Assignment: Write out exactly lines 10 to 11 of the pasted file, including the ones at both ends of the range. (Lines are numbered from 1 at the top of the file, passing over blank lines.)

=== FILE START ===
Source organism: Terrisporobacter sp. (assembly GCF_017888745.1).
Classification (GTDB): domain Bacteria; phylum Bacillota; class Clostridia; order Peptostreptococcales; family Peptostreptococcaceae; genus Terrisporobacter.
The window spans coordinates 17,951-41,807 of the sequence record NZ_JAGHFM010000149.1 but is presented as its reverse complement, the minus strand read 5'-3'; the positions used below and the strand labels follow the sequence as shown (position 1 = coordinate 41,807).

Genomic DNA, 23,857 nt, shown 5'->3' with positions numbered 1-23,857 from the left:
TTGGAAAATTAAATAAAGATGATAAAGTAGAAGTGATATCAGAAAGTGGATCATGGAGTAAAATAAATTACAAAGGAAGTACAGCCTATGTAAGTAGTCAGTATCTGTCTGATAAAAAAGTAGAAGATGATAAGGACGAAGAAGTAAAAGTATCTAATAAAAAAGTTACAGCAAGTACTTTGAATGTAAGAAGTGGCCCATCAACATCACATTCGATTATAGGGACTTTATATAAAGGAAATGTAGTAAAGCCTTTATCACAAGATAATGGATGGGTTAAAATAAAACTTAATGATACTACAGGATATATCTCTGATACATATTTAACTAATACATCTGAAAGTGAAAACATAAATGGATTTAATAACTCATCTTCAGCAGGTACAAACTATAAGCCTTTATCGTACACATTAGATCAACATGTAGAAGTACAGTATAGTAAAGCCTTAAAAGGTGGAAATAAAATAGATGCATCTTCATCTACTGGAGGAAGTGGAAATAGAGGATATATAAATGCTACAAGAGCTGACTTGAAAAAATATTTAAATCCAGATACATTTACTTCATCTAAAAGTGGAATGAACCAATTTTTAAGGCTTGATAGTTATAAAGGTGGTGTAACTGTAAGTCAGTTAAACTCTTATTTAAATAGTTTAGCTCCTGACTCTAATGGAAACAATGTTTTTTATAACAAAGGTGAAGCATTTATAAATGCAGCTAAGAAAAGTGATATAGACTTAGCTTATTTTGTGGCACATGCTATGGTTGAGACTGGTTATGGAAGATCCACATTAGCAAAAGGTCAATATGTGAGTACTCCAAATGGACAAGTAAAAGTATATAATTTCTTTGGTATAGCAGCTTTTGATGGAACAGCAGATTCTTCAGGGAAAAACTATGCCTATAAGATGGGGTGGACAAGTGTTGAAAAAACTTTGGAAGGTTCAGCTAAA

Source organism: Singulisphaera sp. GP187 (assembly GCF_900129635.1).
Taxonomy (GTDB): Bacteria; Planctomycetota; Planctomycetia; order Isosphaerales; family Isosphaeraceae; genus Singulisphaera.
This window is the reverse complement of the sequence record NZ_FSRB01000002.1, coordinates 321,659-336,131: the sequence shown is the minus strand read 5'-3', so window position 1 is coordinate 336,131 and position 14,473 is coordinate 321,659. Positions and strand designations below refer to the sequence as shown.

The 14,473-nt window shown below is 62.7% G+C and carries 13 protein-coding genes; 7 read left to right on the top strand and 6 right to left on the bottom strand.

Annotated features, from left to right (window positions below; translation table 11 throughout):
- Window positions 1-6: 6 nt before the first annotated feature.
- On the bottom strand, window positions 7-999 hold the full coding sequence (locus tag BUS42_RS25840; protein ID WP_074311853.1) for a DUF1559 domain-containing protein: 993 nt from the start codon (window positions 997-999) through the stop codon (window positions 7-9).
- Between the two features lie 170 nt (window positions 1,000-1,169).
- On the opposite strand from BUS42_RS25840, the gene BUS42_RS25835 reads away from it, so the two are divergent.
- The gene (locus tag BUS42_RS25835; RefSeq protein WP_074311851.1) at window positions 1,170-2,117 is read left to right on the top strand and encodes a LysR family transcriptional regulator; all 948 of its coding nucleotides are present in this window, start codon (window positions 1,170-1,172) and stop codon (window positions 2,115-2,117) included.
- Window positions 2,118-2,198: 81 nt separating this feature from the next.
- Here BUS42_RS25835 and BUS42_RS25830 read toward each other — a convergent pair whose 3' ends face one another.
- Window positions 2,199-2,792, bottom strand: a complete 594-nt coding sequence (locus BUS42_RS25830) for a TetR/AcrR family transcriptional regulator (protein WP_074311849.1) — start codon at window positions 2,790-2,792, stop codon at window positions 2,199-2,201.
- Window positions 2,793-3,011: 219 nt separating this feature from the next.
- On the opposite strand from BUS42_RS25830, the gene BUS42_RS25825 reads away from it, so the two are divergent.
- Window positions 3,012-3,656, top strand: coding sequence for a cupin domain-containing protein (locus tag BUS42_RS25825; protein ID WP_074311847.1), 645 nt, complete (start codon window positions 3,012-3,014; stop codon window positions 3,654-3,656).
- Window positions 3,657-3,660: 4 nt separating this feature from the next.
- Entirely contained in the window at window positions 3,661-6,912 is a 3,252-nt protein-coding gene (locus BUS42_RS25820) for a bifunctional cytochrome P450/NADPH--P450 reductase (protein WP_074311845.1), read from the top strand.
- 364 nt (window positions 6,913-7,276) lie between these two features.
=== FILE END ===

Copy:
Annotated features, from left to right (window positions below; translation table 11 throughout):
- Window positions 1-6: 6 nt before the first annotated feature.